A Culture Of Curiosity

A Culture Of Curiosity

One of our many curious Slack chats.

One of our many curious Slack chats.

When I joined 42courses.com (and I was the most recent addition to the team) I knew I was joining a band of misfits. Being an oddball myself, this is part of the reason Chris invited me to the party. Even so, I had no idea how entertaining it would be behind the scenes.

Day-to-day at 42courses.com involves a few google-esque elements of startup life (open plan workspace, Chris always provides sweets, side projects are encouraged, and there has been a hoverboard zooming around…) but that’s not what I’m talking about.

What I absolutely love about my team is that they’re all nerds.

The nature of our work – creating courses with brands and thought leaders – means that we are constantly learning new things in vast amounts very quickly. To some that might seem like punishment rather than pleasure, but for us nerds, it’s the best job in the world.

You see, it’s not all textbooks and facts. Our MO is to make learning as fun as possible, so when we deep dive into research on behavioural economics, fintech, entrepreneurship, the internet of things, or whatever our next course is, we look for the interesting stories. The did-you-knows. The anecdotes so fascinating, you can’t wait to tell someone else. These are the nuggets of gold that make learning, and my work days, just smashing.

Jake in particular goes beyond the call of duty in this regard. Relentlessly curious and a voracious reader, he often lifts his head to tell us the most intriguing anecdotes.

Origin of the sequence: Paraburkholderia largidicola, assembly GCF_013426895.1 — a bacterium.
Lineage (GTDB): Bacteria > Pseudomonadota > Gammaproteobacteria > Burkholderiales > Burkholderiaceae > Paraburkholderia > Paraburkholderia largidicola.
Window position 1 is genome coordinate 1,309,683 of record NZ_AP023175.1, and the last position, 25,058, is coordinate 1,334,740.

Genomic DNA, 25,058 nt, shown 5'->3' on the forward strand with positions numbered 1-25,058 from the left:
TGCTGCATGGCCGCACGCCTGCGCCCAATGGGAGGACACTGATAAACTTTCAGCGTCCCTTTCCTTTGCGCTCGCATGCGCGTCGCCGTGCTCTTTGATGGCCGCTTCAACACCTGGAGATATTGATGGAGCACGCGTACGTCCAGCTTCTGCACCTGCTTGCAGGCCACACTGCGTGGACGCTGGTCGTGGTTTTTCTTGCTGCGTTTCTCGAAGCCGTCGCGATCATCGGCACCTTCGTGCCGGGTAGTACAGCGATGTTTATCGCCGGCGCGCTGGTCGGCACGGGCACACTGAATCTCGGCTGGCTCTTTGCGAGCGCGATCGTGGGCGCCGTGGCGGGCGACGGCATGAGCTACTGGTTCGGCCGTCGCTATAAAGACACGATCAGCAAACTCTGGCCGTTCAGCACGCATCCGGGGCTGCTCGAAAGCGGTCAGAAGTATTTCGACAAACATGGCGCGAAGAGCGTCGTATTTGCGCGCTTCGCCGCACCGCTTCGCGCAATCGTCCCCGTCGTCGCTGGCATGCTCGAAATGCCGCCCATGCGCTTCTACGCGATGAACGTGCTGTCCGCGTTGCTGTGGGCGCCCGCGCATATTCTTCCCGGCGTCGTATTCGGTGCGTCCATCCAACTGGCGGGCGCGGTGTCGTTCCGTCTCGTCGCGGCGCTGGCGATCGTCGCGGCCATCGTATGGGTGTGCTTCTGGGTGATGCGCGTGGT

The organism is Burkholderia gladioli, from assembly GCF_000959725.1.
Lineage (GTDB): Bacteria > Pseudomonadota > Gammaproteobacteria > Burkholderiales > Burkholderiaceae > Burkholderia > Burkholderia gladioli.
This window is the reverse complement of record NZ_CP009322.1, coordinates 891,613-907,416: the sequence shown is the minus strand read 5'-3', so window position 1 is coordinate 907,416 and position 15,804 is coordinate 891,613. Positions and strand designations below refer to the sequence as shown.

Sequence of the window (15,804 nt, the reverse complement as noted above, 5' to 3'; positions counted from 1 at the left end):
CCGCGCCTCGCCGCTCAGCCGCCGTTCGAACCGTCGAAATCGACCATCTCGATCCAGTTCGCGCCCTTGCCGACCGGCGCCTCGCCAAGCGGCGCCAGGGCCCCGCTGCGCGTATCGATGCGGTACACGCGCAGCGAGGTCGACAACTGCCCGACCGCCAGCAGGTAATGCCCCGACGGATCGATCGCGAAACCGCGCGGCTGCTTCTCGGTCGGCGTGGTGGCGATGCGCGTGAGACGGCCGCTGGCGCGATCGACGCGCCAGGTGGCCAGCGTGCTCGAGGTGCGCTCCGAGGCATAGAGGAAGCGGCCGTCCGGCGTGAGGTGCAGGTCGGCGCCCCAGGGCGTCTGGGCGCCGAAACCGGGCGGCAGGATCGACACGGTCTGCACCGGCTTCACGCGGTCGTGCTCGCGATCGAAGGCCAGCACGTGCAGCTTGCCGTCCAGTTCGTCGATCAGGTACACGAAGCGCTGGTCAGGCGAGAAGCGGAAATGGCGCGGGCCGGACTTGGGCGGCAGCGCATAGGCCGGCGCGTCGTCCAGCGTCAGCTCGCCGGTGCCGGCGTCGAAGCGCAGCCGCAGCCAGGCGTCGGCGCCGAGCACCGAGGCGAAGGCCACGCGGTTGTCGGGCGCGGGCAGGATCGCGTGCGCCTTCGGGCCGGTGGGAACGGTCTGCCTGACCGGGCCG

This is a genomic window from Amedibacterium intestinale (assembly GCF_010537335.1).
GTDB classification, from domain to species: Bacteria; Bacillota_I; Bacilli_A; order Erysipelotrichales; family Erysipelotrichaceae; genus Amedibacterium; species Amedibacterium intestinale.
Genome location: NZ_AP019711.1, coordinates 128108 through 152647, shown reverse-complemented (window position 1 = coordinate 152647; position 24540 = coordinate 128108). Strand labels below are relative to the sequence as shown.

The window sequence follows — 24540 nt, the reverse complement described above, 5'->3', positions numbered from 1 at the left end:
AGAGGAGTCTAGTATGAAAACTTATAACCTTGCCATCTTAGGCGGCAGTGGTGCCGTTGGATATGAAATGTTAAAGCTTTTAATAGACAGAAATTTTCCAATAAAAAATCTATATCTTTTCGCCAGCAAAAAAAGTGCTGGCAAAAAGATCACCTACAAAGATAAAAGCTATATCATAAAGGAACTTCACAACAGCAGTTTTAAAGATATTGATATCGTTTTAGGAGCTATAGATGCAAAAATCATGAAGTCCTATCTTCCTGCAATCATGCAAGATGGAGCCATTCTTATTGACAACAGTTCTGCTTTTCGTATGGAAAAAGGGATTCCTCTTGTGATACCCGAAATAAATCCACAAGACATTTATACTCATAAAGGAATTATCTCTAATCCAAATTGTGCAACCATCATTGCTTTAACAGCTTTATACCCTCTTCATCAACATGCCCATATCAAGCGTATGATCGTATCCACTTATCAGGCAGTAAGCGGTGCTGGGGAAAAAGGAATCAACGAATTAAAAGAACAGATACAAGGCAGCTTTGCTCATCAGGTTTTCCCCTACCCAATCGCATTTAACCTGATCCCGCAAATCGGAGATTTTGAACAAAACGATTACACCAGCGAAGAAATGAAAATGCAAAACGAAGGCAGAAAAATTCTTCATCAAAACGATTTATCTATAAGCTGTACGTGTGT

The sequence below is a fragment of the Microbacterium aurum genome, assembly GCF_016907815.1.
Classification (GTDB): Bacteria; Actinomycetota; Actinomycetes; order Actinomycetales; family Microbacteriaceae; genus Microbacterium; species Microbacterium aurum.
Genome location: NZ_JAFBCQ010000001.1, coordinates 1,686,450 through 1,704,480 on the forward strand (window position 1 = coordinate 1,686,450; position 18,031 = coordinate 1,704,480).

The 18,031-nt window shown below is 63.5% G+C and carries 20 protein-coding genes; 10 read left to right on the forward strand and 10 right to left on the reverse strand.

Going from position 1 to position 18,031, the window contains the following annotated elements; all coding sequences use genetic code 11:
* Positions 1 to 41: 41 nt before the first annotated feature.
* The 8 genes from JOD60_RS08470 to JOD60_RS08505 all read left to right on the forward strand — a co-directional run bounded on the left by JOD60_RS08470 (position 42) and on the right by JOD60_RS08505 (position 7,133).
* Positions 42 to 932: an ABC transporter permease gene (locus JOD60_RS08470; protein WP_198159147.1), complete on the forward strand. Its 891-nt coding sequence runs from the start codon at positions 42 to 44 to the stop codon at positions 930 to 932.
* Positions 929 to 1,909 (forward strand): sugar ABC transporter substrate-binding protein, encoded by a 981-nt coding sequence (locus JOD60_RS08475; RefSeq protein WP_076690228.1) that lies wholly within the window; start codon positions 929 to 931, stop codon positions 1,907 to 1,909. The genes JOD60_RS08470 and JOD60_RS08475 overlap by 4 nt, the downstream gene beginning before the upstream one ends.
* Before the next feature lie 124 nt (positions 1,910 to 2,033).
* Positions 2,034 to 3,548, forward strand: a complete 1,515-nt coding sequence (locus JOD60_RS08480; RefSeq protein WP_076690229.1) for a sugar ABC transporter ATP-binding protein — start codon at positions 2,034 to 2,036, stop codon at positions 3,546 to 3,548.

Just yesterday he enlightened us that, thanks to the Similarity Bias, star basketball player Jeremy Lin (Asian) has been constantly undervalued because he doesn’t fit the preconceived mental picture of what a star basketball player looks like. (shameless plug...learn all about biases in the Behavioural Economics course with Rory Sutherland)

Jake will be telling many such tales on this blog, so believe me, you want to stay tuned.

While I’m reading a book about maths for fun, and Chris can’t resist showing TED talks to his dates, I’m well aware that learning like this isn’t everyone’s cup of tea.

We try to make learning fun so that we can engage as many people as possible, but at the end of the day, as Simon Sinek says, "The goal is to do business with people who believe what you believe."

We believe in curiosity. Do you?

The Difference Between Idea vs Vision

The Difference Between Idea vs Vision